It’s undeniable that the COVID-19 pandemic has changed everything, including commercial real estate. But there is hope throughout the Midwest that particularly strong markets and sectors will recover quickly from whatever damage they suffer from the economic fallout of the pandemic.
And one of those strong sectors? Industrial in the Minneapolis/St. Paul area. As two key CRE pros working this market say, the Twin Cities industrial market has been strong for so long. And before COVID-19 disrupted everything, this sector was poised for another strong year in 2020.
This gives hope that once life does return to at least some normalcy in the country, that the Twin Cities’ industrial market will pick up where it left off in early 2020.
Matt Rauenhorst, executive vice president and general manager at Opus Development Company, said that as of early March, tenants were still hunting for modern industrial space throughout the Twin Cities market.
“Demand is high for space that helps them distribute their products as efficiently as possible to their customers,” Rauenhorst said. “Many companies are looking to upgrade from their current industrial space to space that is more modern and offers more of the amenities and features industrial users want today.”
The biggest challenge might be finding that space. Rauenhorst said that developers have only added a modest amount of industrial space to the Minneapolis/St. Paul market during the last several years. Yes, new industrial space has risen here. But it’s risen at a measured, conservative pace.
This has led to steady, strong occupancy levels, Rauenhorst said.
“We’ve had a nice, in-balance marketplace over the last five to seven years,” said Rauenhorst. “I don’t expect to see that change anytime soon.”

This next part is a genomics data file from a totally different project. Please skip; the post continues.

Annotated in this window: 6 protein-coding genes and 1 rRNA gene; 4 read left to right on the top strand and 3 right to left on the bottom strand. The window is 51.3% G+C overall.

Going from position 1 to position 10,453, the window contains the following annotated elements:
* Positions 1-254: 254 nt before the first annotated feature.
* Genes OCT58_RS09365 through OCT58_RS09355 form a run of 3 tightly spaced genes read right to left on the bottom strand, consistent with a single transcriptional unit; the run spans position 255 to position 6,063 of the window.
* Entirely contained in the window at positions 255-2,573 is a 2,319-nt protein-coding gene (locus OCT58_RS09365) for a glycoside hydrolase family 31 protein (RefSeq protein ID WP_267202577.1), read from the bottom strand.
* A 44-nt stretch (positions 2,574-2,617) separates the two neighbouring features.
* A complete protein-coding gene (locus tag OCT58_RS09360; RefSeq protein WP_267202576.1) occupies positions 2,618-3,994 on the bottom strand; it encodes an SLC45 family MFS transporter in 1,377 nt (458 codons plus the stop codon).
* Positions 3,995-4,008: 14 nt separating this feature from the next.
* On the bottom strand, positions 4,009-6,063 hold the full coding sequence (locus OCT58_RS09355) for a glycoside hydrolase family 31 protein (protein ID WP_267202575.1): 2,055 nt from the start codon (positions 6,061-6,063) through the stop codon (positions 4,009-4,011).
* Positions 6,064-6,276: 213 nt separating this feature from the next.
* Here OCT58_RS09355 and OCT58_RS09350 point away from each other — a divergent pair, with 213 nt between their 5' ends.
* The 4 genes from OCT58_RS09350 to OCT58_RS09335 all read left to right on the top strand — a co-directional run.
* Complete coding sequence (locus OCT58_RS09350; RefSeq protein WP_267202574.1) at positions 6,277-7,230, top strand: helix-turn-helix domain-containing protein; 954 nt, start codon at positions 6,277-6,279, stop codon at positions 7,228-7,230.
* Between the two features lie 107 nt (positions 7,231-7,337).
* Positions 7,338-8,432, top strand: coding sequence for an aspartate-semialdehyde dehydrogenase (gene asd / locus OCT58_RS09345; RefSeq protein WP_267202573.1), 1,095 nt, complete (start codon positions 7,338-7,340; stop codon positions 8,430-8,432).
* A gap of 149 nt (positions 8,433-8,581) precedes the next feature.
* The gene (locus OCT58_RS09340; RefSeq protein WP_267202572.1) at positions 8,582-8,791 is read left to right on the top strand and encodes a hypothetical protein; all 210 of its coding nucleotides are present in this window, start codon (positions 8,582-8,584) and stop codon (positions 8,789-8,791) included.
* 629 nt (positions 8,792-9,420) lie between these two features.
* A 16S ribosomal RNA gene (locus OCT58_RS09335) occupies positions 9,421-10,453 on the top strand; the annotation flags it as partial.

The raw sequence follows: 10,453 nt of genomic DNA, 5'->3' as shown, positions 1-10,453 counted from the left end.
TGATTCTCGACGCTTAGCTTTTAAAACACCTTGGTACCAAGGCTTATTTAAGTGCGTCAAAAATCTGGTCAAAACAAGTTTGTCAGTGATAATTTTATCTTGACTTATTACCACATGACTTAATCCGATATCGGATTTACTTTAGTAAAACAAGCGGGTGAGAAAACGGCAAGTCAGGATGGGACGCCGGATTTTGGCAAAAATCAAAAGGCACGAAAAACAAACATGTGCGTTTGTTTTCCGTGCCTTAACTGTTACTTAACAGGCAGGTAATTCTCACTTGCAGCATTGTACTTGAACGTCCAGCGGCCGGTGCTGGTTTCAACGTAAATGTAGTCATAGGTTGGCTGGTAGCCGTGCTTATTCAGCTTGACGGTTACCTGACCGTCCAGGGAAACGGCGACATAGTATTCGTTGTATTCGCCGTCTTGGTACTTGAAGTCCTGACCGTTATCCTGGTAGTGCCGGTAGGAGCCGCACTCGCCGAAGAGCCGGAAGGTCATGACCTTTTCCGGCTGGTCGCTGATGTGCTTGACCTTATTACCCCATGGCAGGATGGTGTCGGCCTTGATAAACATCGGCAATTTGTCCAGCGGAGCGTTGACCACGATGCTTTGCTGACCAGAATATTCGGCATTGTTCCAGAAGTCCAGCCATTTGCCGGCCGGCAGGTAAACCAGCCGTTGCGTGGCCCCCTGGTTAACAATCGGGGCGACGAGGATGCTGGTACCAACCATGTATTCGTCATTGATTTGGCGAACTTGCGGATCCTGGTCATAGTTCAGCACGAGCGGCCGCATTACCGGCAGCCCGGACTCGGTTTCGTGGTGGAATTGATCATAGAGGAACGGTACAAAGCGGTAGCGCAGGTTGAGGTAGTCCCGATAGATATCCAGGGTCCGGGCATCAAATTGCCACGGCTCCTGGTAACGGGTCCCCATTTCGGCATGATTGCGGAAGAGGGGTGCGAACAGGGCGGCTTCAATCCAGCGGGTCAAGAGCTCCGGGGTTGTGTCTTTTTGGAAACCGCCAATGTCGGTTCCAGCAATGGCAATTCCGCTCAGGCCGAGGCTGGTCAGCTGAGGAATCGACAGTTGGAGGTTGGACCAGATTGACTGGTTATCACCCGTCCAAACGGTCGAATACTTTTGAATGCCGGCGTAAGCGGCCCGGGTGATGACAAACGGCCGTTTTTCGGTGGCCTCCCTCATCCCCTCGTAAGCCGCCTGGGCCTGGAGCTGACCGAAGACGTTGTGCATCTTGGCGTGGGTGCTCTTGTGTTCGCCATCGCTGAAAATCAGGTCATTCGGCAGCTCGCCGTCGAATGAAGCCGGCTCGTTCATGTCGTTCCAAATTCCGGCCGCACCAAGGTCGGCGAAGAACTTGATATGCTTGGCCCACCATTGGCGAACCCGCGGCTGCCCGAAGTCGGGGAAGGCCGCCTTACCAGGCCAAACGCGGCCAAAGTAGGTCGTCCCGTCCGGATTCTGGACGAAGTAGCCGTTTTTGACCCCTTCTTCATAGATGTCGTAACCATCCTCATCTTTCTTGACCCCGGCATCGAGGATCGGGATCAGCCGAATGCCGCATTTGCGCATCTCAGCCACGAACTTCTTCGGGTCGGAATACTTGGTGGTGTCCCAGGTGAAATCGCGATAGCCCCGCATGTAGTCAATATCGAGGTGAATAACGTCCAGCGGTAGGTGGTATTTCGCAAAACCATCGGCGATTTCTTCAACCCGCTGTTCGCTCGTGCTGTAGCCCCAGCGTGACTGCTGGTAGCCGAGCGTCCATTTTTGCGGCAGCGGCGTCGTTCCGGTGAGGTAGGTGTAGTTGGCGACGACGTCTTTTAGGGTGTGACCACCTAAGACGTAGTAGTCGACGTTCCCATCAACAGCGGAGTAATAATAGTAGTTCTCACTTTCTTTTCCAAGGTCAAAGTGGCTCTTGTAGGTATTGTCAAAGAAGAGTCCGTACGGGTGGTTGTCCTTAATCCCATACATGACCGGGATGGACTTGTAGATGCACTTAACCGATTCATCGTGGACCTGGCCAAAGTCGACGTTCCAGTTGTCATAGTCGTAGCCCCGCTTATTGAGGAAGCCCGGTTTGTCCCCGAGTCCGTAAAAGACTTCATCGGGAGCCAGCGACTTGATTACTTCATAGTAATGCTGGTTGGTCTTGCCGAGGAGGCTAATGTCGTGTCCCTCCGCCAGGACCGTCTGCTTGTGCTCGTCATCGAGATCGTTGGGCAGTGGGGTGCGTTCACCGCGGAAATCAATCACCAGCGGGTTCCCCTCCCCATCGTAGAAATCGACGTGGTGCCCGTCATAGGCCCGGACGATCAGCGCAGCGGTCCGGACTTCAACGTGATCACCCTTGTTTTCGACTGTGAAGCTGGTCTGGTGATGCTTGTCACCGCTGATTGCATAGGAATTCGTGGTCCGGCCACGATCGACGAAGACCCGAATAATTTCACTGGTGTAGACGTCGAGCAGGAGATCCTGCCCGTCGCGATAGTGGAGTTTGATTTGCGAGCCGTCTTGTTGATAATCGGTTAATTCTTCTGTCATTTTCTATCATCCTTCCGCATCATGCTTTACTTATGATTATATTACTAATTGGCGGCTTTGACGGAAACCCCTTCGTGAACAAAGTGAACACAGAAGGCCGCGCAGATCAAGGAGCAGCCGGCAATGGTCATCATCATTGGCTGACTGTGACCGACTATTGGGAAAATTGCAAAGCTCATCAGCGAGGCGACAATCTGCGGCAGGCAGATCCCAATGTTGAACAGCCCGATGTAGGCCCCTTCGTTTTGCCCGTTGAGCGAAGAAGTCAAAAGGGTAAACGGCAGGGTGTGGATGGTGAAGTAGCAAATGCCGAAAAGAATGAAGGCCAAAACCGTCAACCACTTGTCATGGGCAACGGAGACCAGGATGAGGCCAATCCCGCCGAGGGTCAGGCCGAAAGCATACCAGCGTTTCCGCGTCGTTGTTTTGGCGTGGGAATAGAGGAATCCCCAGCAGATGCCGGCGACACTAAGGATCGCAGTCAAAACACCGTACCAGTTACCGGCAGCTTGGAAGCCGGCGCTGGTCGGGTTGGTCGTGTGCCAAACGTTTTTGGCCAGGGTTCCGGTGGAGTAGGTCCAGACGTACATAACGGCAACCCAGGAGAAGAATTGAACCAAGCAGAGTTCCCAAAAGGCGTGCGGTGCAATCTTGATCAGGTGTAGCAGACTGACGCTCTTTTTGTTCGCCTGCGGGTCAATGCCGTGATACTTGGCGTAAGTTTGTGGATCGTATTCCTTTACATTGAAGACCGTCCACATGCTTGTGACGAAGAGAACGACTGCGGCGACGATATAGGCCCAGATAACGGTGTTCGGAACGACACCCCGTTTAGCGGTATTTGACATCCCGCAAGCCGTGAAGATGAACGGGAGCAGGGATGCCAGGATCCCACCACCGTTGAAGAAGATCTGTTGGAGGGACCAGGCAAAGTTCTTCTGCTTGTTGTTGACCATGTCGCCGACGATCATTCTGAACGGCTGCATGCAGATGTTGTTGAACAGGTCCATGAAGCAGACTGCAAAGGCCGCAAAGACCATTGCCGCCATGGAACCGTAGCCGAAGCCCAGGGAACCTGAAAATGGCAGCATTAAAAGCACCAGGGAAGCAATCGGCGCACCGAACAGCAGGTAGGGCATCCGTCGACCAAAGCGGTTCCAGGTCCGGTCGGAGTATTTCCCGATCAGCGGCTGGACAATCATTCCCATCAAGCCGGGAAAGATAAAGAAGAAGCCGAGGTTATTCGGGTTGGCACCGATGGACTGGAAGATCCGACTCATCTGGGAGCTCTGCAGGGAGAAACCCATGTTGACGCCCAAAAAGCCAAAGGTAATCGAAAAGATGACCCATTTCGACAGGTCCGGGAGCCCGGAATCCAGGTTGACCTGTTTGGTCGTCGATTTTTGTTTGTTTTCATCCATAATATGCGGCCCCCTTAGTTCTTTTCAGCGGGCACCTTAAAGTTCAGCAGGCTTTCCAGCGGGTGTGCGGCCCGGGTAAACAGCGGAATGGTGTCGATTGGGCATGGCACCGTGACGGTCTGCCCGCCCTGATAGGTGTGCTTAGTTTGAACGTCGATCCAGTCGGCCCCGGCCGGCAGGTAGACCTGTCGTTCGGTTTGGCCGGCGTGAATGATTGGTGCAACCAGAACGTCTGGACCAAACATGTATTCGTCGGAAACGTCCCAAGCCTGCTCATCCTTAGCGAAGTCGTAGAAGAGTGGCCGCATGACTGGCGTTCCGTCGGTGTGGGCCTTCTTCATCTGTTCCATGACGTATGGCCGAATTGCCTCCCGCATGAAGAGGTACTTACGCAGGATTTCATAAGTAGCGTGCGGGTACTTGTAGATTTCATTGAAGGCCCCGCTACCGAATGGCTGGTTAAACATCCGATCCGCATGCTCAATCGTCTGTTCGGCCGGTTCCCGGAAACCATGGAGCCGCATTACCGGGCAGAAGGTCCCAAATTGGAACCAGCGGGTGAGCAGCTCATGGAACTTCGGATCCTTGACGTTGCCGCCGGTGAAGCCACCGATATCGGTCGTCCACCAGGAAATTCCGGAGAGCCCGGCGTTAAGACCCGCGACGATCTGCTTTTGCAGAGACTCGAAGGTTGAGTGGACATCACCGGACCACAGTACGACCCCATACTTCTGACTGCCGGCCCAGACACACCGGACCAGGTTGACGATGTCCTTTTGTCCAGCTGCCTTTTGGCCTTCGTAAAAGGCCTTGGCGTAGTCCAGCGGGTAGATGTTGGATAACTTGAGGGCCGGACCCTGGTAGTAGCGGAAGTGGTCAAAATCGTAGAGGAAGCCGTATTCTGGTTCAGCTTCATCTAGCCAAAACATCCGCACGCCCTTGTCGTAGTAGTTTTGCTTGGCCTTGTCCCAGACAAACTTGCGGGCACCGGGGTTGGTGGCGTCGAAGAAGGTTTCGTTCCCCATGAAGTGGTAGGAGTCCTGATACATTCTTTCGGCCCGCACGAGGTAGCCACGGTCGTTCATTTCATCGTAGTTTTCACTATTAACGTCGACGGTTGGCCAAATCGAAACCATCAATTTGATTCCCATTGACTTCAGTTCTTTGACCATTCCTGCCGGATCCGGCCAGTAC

When tenants are on the hunt for new industrial space, what amenities are they looking for? Rauenhorst said they want clear heights of at least 32 feet. They then focus on finding the appropriate amount of dock doors and drive-in doors for their businesses.
The most important amenity of all, though, remains location. Rauenhorst said that industrial users remain focused on finding the location that helps them deliver products to their customers as quickly as possible.
Like in every market in the Midwest, the growth ecommerce and the dominance of Amazon has directly impacted the industrial sector in the Minneapolis/St. Paul market. Rauenhorst said that developers continue to transform large retail spaces throughout the area into industrial facilities.
“That trend is continuing,” he said. “The demand for more efficient distribution channels and same-day delivery continue to have an effect on the industrial sector.”
Rauenhorst said that the Twin Cities market will remain an attractive one for industrial users. There are worries now about the spread of COVID-19 and how it will impact commercial real estate in general. But the fundamentals of the Twin Cities industrial market are strong, and that should mean a bright future once U.S. life returns to a more normalized level.
“This is a good market for companies that need industrial space,” Rauenhorst said. “The Twin Cities is a stable market. We have a number of large Fortune 500 companies. We have a strong employment base. We have good access to labor. We are excited about the continued strength of the Twin Cities.”